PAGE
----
Harris’ work grew out of frustration he encountered originally as a student, when he set out to profile the history of African American graphic designers, and found an utter dearth of academic resources profiling the work of African American in that field. His research would lead him to Cornell, then Chicago and eventually to his current position as a teaching fellow at the Maryland Institute College of Art.
Harris has, throughout, continued to chronicle the history of African Americans in graphic design – a body of work that was recently developed as an exhibition “As, Not For: Dethroning Our Absolutes.” The exhibition was designed in four sections: Parties & Protests, Advertising & Commerce, Black Data, and Musicality.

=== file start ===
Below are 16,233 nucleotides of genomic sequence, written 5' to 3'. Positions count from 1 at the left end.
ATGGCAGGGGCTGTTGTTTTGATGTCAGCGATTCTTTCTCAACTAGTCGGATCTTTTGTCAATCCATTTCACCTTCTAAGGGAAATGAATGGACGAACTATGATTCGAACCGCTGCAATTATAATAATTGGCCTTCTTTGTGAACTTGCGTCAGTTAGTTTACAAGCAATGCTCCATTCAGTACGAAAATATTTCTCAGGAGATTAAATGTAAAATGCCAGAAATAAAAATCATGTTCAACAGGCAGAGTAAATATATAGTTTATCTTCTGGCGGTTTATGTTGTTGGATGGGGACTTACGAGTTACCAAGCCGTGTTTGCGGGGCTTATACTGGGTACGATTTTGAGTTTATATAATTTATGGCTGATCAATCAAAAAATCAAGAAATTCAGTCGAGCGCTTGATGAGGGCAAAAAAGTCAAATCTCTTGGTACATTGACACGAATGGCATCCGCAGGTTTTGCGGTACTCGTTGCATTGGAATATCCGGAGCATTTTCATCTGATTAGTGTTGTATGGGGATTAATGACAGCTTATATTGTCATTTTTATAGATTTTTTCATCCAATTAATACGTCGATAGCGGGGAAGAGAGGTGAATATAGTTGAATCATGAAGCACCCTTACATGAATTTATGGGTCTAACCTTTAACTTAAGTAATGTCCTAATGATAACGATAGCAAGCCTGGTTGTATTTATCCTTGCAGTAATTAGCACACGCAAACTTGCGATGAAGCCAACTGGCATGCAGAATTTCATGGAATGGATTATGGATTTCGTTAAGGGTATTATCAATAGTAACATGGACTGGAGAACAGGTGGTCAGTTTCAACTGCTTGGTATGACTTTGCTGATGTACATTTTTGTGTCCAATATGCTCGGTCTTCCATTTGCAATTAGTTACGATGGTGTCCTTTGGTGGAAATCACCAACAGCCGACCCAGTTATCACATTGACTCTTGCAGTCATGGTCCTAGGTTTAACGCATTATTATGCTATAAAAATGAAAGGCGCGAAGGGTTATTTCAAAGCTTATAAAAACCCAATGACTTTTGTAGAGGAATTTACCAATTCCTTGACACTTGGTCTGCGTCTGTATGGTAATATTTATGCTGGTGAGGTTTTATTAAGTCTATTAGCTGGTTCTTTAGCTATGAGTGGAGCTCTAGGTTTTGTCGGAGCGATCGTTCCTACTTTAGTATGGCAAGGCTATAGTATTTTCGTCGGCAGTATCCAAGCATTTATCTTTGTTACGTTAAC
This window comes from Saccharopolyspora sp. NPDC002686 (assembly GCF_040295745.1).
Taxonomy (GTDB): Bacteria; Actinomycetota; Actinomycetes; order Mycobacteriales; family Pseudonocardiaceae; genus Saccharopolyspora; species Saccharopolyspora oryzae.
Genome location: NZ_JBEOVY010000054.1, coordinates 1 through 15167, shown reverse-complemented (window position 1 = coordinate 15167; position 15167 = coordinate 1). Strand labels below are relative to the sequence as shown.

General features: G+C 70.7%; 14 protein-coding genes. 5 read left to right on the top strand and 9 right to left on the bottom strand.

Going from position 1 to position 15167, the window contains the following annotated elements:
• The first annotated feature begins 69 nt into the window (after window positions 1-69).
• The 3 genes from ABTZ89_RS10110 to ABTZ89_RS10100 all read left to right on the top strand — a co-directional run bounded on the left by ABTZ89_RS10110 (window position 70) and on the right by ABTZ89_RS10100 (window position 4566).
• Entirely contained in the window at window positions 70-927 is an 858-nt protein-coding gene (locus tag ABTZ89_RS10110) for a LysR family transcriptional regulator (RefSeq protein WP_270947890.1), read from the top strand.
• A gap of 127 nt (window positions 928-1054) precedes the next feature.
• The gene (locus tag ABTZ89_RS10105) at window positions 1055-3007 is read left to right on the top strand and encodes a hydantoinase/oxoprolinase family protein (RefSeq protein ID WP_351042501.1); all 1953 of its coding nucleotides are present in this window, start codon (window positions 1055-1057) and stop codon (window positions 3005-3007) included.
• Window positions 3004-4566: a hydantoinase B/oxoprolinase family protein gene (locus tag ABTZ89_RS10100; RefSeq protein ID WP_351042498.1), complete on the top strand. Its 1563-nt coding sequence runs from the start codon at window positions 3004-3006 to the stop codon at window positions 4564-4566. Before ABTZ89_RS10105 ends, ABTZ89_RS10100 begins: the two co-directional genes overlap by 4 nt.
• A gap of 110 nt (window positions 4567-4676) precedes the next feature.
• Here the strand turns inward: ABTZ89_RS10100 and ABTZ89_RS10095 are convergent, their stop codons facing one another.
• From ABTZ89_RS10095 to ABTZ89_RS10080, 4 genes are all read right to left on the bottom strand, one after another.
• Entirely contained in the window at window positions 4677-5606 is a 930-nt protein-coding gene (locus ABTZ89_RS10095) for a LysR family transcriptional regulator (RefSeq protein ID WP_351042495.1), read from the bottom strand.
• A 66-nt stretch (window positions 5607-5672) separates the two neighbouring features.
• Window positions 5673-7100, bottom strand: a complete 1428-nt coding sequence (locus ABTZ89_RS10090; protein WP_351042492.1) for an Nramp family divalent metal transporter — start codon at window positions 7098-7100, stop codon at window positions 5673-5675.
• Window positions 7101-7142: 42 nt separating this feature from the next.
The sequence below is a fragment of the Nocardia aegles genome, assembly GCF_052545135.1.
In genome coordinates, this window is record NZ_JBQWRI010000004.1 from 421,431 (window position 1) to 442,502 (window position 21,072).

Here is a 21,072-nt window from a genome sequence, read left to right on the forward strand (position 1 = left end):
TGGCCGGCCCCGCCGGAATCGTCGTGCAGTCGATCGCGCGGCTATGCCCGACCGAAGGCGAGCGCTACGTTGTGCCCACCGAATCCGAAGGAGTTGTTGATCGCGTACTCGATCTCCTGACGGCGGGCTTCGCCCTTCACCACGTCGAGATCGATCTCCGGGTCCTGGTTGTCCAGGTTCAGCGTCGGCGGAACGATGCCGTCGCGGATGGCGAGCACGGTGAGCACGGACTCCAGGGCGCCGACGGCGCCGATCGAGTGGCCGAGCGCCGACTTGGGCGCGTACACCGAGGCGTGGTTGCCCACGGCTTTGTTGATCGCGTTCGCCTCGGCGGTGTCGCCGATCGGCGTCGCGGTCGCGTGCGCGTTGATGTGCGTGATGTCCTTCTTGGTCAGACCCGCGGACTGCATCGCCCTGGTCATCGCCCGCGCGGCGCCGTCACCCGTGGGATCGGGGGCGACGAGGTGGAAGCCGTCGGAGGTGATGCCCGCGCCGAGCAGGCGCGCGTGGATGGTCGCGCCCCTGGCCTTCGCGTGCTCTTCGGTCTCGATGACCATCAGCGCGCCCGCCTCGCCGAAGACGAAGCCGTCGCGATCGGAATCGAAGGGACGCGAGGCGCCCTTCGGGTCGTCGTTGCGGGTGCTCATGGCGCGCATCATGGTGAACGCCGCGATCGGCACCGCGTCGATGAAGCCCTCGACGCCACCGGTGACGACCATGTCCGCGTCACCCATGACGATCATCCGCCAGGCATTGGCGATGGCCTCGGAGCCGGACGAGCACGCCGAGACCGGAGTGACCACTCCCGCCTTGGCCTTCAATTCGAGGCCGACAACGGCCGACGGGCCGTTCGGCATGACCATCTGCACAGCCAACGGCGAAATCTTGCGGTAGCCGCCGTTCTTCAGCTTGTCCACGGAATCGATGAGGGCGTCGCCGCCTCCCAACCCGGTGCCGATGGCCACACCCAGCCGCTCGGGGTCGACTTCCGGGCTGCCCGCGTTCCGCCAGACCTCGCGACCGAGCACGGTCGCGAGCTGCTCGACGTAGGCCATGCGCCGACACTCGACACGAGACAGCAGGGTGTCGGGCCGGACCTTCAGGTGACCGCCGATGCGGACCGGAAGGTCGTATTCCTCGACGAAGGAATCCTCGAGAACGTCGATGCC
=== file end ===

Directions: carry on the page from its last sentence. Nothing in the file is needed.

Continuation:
Harris avers that the intent was to share a spectrum of African American culture and identities; the exhibit therefore contains work from both contemporary film & music, as well as infographics conceived by W.E.B. Dubois.
The structure of the exhibit calls attention to the fact that the work of African Americans has been consistently excluded from traditional narratives about the history of graphic design. Moreover, it challenges the very concept of graphic design as an elite, salon-based art form. The designers highlighted by Harris in some cases ran elite design advertising agencies, while in other cases were self-taught flyer designers. In every case, the designers were exploring, creating and recombining different schools of graphic design theory, and using them to represent dimensions of the African American experience.
We were fortunate to catch up with Jerome on Social Design Insights between exhibitions and he walked us through the genesis of the project as well as his ongoing research. Have a listen.